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My Crackpot Theory on The Value of Aggregating Multiple Cause Marketing Promotions

Back in December I took note of a grocery chain circular that had aggregated several cause marketing efforts onto one page and asked, rhetorically, whether it was a good idea or not. Further, I asked where are the marketing theories to give some guidance on whether a company that does multiple and coinciding cause marketing promotions, as this chain did, was right to combine them or was better to keep them separate and distinct.

I’m here now with own crackpot theory, borrowed from the field of education and informed by octogenarian educator and literary critic E.D. Hirsch. Hirsch is perhaps best known as the author of the book Cultural Literacy and a founder of the Core Knowledge movement.

In a recent essay called ‘A Wealth of Words,’ Hirsch makes the case that receding economic equality in the United States can be laid at the feet of declining student vocabulary size.

“Vocabulary size,” writes Hirsch in the City Journal, “is a convenient proxy for a whole range of educational attainments and abilities—not just skill in reading, writing, listening, and speaking but also general knowledge of science, history, and the arts. If we want to reduce economic inequality in America, a good place to start is the language-arts classroom.”

Hirsch posits that the best way for students to build their vocabularies is when schools “create familiar subject-matter contexts within a coherent sequential curriculum.” That is, they help students learn new words in the domain of similar contexts. By making the curriculum sequential, kids can thereby build on what they've already learned and make better guesses about the meanings of new words based on what they already know.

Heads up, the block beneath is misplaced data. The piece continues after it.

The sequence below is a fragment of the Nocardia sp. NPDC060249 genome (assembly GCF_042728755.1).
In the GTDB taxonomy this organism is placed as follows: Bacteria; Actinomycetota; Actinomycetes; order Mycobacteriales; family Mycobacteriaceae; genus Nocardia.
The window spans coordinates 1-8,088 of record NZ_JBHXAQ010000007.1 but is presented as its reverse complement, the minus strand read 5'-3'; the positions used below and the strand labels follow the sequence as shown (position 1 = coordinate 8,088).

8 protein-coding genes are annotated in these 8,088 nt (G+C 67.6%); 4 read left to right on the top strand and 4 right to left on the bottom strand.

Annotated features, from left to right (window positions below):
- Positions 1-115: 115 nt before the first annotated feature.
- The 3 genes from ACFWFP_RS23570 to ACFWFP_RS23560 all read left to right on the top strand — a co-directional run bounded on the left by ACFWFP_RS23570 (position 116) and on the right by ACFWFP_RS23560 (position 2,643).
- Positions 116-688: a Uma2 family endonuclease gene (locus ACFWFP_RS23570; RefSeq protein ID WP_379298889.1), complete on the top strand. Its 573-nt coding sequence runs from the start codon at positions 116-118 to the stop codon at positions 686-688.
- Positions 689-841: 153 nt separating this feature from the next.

Here then is my nascent theory of activating multiple and coincident cause marketing alliances: When sponsors have multiple and coincident cause marketing alliances, aggregating their promotion has a summative effect for the sponsor because when seen in context of each other the sponsor’s halo shines brighter.

Has my theory been validated? Hardly. But if you’d like to test it, I’ve got some ideas on how we could do so. Moreover, I suspect that while aggregating the activation is good and even efficient for the sponsor, it might not be as positive for the cause.

Please comment below. I’d love to hear your theories on the topic.

Comments

Renee Zau said…
I agree with you that multiple and coincident cause marketing alliances can make a sponsor's "halo effect" bigger. I like to see companies supporting multiple causes. However, I'm not sure the store whose ad you posted did a good job presenting that, as the campaigns were scattered on the page, lost among the many photos. Maybe if they had meaningfully devoted some space to each campaign, side by side to tie them together and highlight, they could have garnered better attention and results.

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